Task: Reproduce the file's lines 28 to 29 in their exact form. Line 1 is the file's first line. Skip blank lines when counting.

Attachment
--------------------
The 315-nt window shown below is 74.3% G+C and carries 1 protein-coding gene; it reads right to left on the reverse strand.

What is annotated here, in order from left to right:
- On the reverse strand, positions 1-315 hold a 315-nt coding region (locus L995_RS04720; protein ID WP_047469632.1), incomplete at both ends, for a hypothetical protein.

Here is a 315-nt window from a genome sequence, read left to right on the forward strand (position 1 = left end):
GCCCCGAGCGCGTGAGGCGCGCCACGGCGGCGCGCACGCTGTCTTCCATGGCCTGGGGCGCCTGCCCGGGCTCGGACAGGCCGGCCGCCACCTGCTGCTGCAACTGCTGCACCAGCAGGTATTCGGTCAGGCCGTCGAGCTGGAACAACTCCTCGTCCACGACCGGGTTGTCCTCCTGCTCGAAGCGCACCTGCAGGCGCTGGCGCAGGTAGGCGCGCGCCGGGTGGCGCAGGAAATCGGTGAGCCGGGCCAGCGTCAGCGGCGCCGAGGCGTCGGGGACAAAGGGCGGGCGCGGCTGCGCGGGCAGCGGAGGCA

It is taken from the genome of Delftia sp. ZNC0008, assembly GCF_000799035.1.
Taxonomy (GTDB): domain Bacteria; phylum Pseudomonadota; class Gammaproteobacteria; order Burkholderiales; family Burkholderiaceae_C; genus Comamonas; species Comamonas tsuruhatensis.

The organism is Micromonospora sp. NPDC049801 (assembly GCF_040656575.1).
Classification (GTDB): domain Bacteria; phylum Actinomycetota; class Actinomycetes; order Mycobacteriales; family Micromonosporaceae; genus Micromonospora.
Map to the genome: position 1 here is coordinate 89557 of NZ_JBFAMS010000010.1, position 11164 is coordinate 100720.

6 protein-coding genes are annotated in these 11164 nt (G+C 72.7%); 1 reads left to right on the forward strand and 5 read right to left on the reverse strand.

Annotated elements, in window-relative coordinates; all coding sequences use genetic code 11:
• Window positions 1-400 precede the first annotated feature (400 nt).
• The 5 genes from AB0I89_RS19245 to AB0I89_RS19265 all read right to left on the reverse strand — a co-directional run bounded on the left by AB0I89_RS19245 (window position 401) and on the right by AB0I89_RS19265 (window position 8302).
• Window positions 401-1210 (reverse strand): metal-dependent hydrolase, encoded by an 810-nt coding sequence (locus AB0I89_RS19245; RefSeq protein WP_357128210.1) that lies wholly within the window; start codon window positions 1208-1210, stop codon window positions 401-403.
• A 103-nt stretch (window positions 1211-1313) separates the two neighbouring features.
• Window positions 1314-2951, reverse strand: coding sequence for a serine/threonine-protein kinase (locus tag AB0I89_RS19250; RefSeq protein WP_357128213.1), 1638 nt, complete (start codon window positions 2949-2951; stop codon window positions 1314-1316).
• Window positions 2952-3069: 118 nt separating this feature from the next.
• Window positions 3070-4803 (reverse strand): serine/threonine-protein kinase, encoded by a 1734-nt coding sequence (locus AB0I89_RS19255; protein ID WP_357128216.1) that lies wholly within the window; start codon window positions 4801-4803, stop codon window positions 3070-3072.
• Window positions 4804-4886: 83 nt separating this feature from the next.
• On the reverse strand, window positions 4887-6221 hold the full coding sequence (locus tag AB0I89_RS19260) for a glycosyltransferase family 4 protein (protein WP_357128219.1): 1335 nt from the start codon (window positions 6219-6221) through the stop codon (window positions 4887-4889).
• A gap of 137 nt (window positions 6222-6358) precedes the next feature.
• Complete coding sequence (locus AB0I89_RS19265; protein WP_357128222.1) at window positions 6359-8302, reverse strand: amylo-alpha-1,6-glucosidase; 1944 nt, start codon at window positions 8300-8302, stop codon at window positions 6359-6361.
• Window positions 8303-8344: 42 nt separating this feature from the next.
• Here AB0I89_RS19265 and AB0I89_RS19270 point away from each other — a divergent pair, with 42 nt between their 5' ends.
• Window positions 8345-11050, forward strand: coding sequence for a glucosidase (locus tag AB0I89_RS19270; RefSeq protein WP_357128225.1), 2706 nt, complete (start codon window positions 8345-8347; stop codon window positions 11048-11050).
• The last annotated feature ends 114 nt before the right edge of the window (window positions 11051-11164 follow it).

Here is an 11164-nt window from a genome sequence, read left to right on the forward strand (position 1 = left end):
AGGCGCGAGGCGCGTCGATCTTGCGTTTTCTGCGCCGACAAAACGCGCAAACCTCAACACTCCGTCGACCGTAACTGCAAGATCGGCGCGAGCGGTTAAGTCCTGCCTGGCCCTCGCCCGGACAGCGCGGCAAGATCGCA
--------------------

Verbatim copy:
Here is an 11164-nt window from a genome sequence, read left to right on the forward strand (position 1 = left end):
AGGCGCGAGGCGCGTCGATCTTGCGTTTTCTGCGCCGACAAAACGCGCAAACCTCAACACTCCGTCGACCGTAACTGCAAGATCGGCGCGAGCGGTTAAGTCCTGCCTGGCCCTCGCCCGGACAGCGCGGCAAGATCGCA